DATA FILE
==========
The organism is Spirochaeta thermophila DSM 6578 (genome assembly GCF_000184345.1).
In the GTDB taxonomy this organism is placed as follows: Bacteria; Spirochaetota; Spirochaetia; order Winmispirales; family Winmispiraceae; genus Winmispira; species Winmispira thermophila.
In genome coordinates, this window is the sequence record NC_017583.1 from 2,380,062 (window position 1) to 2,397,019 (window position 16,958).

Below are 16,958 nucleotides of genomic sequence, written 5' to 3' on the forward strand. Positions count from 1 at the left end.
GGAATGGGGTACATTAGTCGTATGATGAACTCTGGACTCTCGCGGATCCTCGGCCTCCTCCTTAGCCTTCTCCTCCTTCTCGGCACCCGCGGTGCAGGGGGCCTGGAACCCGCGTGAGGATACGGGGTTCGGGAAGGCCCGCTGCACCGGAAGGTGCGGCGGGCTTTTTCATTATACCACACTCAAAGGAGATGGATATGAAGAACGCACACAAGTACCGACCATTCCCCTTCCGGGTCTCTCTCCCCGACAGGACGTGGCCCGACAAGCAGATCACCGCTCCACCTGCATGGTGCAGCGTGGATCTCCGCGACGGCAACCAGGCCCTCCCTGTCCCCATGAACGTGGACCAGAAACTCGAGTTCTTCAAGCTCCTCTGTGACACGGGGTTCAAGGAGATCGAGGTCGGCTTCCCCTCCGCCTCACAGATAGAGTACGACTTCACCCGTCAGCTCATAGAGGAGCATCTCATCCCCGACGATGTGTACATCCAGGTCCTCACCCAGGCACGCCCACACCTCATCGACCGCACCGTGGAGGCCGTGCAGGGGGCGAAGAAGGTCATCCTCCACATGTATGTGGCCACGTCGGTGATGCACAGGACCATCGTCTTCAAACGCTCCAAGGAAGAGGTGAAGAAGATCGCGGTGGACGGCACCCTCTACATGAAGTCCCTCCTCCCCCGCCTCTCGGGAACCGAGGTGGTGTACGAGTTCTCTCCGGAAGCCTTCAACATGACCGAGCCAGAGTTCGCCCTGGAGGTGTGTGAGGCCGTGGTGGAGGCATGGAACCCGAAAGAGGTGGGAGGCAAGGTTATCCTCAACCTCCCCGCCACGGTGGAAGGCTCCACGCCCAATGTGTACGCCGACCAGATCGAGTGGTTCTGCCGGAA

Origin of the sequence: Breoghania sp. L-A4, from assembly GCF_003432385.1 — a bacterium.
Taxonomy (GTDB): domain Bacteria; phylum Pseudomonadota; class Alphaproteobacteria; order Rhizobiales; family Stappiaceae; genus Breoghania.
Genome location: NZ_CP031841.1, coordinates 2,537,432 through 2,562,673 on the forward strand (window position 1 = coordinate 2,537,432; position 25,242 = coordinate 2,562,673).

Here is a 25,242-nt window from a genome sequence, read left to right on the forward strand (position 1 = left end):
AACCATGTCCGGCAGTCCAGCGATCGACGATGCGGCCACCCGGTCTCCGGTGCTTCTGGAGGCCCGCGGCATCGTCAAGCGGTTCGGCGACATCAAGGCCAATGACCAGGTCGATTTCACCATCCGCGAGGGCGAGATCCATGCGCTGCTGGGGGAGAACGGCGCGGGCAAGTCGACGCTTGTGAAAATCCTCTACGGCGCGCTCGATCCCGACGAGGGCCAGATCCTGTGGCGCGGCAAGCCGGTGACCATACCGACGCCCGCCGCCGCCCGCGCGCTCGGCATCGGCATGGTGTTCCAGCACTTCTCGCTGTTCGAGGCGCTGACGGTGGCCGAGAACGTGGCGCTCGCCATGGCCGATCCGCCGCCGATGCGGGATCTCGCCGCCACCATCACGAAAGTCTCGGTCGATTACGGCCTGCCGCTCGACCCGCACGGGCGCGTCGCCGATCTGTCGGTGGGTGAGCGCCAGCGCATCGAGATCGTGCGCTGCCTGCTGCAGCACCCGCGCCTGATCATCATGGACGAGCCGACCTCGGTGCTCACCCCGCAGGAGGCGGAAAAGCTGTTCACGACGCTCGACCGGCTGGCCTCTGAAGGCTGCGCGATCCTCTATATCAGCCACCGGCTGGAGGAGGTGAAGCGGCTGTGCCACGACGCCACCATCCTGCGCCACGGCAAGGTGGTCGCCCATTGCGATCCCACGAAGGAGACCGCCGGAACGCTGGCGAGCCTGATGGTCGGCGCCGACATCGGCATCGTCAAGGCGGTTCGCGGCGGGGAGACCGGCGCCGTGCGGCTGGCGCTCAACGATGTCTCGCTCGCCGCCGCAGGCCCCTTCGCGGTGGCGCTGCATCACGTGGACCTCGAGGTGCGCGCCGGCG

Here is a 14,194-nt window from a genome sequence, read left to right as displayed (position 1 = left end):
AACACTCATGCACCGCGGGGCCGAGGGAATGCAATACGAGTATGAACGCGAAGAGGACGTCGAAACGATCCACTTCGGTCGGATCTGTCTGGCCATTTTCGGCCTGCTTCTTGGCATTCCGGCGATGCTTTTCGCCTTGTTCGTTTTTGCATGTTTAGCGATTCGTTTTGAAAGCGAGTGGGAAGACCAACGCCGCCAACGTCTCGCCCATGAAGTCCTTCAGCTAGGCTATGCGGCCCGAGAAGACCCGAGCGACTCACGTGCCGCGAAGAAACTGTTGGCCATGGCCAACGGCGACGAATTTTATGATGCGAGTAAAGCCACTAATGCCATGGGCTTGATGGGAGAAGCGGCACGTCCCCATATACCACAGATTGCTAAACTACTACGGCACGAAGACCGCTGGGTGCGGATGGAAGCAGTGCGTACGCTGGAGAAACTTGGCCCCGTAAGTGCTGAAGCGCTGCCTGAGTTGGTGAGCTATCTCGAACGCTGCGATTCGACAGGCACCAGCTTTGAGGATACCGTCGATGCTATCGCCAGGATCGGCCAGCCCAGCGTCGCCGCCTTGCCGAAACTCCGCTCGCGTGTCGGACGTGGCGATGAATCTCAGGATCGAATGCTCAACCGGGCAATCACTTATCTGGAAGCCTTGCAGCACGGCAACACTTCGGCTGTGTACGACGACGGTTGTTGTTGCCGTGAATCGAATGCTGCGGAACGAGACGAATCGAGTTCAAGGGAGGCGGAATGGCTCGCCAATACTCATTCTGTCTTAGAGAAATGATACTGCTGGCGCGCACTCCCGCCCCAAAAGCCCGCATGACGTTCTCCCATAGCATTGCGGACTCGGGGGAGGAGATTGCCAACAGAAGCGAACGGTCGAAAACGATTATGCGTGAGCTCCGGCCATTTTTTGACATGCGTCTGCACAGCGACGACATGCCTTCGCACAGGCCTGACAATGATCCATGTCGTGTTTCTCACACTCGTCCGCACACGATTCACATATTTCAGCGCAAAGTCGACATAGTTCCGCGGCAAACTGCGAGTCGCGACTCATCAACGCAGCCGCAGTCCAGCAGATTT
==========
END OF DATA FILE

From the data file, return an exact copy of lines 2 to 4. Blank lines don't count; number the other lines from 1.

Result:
In the GTDB taxonomy this organism is placed as follows: Bacteria; Spirochaetota; Spirochaetia; order Winmispirales; family Winmispiraceae; genus Winmispira; species Winmispira thermophila.
In genome coordinates, this window is the sequence record NC_017583.1 from 2,380,062 (window position 1) to 2,397,019 (window position 16,958).

Below are 16,958 nucleotides of genomic sequence, written 5' to 3' on the forward strand. Positions count from 1 at the left end.